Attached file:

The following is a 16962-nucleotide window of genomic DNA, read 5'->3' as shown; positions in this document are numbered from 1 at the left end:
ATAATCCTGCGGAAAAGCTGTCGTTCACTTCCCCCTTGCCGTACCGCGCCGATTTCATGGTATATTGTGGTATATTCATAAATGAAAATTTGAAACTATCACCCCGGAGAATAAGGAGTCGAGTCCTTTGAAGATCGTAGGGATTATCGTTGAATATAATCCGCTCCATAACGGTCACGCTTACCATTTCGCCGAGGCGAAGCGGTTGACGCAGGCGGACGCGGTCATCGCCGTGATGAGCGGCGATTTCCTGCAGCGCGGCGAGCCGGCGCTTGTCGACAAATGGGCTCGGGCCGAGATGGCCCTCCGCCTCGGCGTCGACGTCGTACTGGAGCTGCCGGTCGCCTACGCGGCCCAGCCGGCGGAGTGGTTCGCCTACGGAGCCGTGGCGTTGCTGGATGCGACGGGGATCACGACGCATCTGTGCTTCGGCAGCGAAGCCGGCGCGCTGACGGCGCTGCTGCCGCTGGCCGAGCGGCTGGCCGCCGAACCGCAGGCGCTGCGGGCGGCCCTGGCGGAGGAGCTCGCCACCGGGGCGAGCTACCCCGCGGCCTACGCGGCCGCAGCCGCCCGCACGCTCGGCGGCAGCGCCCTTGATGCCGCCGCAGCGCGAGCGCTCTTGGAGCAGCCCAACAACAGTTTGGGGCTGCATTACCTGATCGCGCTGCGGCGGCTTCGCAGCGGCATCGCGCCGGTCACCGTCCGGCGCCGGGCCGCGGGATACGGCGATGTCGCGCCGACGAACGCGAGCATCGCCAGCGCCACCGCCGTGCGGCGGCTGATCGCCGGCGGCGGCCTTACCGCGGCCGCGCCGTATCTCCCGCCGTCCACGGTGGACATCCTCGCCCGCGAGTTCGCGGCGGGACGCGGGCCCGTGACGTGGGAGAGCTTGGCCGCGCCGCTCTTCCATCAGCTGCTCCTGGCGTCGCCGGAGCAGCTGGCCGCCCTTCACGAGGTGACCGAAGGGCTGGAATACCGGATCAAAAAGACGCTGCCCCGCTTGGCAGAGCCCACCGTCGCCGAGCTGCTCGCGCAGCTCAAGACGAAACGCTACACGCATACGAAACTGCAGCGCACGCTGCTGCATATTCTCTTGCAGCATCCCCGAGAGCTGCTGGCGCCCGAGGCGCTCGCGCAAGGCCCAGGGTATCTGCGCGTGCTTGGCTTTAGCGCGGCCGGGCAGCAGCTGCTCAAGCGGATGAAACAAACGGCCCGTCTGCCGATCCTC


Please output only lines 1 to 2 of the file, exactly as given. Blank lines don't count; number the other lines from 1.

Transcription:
The following is a 16962-nucleotide window of genomic DNA, read 5'->3' as shown; positions in this document are numbered from 1 at the left end:
ATAATCCTGCGGAAAAGCTGTCGTTCACTTCCCCCTTGCCGTACCGCGCCGATTTCATGGTATATTGTGGTATATTCATAAATGAAAATTTGAAACTATCACCCCGGAGAATAAGGAGTCGAGTCCTTTGAAGATCGTAGGGATTATCGTTGAATATAATCCGCTCCATAACGGTCACGCTTACCATTTCGCCGAGGCGAAGCGGTTGACGCAGGCGGACGCGGTCATCGCCGTGATGAGCGGCGATTTCCTGCAGCGCGGCGAGCCGGCGCTTGTCGACAAATGGGCTCGGGCCGAGATGGCCCTCCGCCTCGGCGTCGACGTCGTACTGGAGCTGCCGGTCGCCTACGCGGCCCAGCCGGCGGAGTGGTTCGCCTACGGAGCCGTGGCGTTGCTGGATGCGACGGGGATCACGACGCATCTGTGCTTCGGCAGCGAAGCCGGCGCGCTGACGGCGCTGCTGCCGCTGGCCGAGCGGCTGGCCGCCGAACCGCAGGCGCTGCGGGCGGCCCTGGCGGAGGAGCTCGCCACCGGGGCGAGCTACCCCGCGGCCTACGCGGCCGCAGCCGCCCGCACGCTCGGCGGCAGCGCCCTTGATGCCGCCGCAGCGCGAGCGCTCTTGGAGCAGCCCAACAACAGTTTGGGGCTGCATTACCTGATCGCGCTGCGGCGGCTTCGCAGCGGCATCGCGCCGGTCACCGTCCGGCGCCGGGCCGCGGGATACGGCGATGTCGCGCCGACGAACGCGAGCATCGCCAGCGCCACCGCCGTGCGGCGGCTGATCGCCGGCGGCGGCCTTACCGCGGCCGCGCCGTATCTCCCGCCGTCCACGGTGGACATCCTCGCCCGCGAGTTCGCGGCGGGACGCGGGCCCGTGACGTGGGAGAGCTTGGCCGCGCCGCTCTTCCATCAGCTGCTCCTGGCGTCGCCGGAGCAGCTGGCCGCCCTTCACGAGGTGACCGAAGGGCTGGAATACCGGATCAAAAAGACGCTGCCCCGCTTGGCAGAGCCCACCGTCGCCGAGCTGCTCGCGCAGCTCAAGACGAAACGCTACACGCATACGAAACTGCAGCGCACGCTGCTGCATATTCTCTTGCAGCATCCCCGAGAGCTGCTGGCGCCCGAGGCGCTCGCGCAAGGCCCAGGGTATCTGCGCGTGCTTGGCTTTAGCGCGGCCGGGCAGCAGCTGCTCAAGCGGATGAAACAAACGGCCCGTCTGCCGATCCTC